“Your regression software compares the t statistic on your variable with values in the Student's t distribution to determine the P value, which is the number that you really need to be looking at. “


    Use P to assess quality of fit of the model, t to assess numerical error of coefficient – both are important.



    {addition}


    From the Minitab site:


    "T and P are inextricably linked. They go arm in arm, like Tweedledee and Tweedledum. Here's why.


    When you perform a t-test, you're usually trying to find evidence of a significant difference between population means (2-sample t) or between the population mean and a hypothesized value (1-sample t). The t-value measures the size of the difference relative to the variation in your sample data. Put another way, T is simply the calculated difference represented in units of standard error. The greater the magnitude of T (it can be either positive or negative), the greater the evidence against the null hypothesis that there is no significant difference. The closer T is to 0, the more likely there isn't a significant difference."

  • kirkshanahan I think that you are describing the stepwise regression method, which is something I recomend people to use. But it was indicated that Breting used much more points than in the table in the paper and that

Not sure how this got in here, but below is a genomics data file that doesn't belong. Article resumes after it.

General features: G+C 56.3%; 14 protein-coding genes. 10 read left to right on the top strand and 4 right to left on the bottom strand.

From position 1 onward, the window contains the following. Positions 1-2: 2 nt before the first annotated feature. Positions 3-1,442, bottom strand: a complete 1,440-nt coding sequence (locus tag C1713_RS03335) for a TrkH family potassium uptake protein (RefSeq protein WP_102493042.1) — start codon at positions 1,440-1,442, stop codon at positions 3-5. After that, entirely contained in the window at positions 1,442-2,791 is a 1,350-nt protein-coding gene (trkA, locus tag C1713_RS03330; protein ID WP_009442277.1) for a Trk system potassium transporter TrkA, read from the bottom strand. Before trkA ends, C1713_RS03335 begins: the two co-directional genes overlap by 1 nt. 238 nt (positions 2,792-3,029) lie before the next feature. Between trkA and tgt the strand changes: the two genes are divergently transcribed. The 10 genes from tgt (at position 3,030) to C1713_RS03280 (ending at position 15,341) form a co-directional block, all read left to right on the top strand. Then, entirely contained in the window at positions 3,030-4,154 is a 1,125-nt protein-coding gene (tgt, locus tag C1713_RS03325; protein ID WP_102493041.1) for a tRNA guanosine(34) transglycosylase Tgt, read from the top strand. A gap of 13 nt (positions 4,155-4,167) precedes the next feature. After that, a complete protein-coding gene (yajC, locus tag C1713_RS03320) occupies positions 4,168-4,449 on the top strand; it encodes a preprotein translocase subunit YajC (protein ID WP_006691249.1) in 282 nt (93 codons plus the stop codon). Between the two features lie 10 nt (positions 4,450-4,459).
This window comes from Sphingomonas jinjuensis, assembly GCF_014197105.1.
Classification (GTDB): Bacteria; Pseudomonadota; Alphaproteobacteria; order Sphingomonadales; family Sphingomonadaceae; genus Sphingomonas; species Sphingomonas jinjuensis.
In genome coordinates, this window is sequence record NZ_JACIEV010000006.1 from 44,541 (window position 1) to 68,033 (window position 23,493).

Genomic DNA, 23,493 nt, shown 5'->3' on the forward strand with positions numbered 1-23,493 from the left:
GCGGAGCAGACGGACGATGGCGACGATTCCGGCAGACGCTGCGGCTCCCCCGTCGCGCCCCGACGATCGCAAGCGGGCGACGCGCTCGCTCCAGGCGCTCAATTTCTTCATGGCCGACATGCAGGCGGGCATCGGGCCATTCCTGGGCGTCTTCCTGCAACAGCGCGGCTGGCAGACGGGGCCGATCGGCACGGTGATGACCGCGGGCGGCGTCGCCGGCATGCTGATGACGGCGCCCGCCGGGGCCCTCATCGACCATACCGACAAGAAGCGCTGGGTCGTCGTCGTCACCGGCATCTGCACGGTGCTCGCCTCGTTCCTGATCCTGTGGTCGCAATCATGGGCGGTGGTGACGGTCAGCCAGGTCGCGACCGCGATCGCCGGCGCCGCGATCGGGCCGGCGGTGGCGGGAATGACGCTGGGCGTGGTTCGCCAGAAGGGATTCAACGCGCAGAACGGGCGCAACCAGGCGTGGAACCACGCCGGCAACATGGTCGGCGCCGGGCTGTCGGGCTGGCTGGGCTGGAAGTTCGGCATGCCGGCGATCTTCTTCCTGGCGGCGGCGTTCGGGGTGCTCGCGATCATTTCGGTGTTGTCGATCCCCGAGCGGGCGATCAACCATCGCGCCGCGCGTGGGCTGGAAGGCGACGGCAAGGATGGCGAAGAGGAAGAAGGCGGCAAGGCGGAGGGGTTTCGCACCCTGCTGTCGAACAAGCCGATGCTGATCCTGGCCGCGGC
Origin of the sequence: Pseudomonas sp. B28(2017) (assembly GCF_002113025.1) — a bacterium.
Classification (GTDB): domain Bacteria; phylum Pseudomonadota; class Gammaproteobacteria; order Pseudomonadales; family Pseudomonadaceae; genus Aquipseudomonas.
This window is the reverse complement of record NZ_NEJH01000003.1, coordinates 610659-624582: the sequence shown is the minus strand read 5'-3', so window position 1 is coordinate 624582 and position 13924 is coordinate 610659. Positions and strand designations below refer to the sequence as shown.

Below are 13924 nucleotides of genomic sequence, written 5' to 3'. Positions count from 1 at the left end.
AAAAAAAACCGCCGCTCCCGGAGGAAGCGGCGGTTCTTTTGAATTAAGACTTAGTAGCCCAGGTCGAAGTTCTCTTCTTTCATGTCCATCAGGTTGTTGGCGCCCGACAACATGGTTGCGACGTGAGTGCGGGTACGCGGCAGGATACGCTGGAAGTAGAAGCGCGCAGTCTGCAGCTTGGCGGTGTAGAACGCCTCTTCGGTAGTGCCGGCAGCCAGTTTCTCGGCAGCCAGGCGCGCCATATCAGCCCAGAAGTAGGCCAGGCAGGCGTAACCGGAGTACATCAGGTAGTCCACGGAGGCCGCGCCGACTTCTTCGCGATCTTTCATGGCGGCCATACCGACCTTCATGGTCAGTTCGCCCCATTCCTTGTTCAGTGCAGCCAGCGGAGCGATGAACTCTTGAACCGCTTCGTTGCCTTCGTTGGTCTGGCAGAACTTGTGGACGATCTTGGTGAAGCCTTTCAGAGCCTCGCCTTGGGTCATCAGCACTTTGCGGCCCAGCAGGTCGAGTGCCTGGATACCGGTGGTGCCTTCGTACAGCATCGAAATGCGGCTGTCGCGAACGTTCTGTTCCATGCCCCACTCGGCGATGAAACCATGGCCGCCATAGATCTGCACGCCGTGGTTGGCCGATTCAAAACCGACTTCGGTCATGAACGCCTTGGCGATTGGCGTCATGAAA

the precition is very high as can be seen by the curves following each other as expected from a linearization of the multivariable target function. I agree with you in princip that essentially mean square estimation with

    polynomials of the same order as the number of points is a big no no but the question is if this really is the case. Also in case you start to reach measurements in the noise level I recomend people to take contact with their

    university stat department or mathstat department just to get the methods right cause it can be tricky.


    Noise can be wite or colored, But generally when you see that the measured value is above the noise level and integrate for a long time you are safe from integrated noise. If the measured values is in the noise then

    things can be tricky. The reason for 'safeness' is basically that if the mean turns to a constant, then the sigma is of order sigma / sqrt(n).


    P.S. I use the statistical software R and find it very powerful when I help out with statistics in research D.S.

  • stefan


    Yes, I am definitely describing stepwise regression, primarily because some posters here didn't seem to understand how to do it and kept asking for help. Presumably their questions are now answered. If not, oh well, I tried...


    I am aware of 'R' (the language) but don't know it. I wondered if I should mention that it shouldn't be confused with the R of the R^2 values...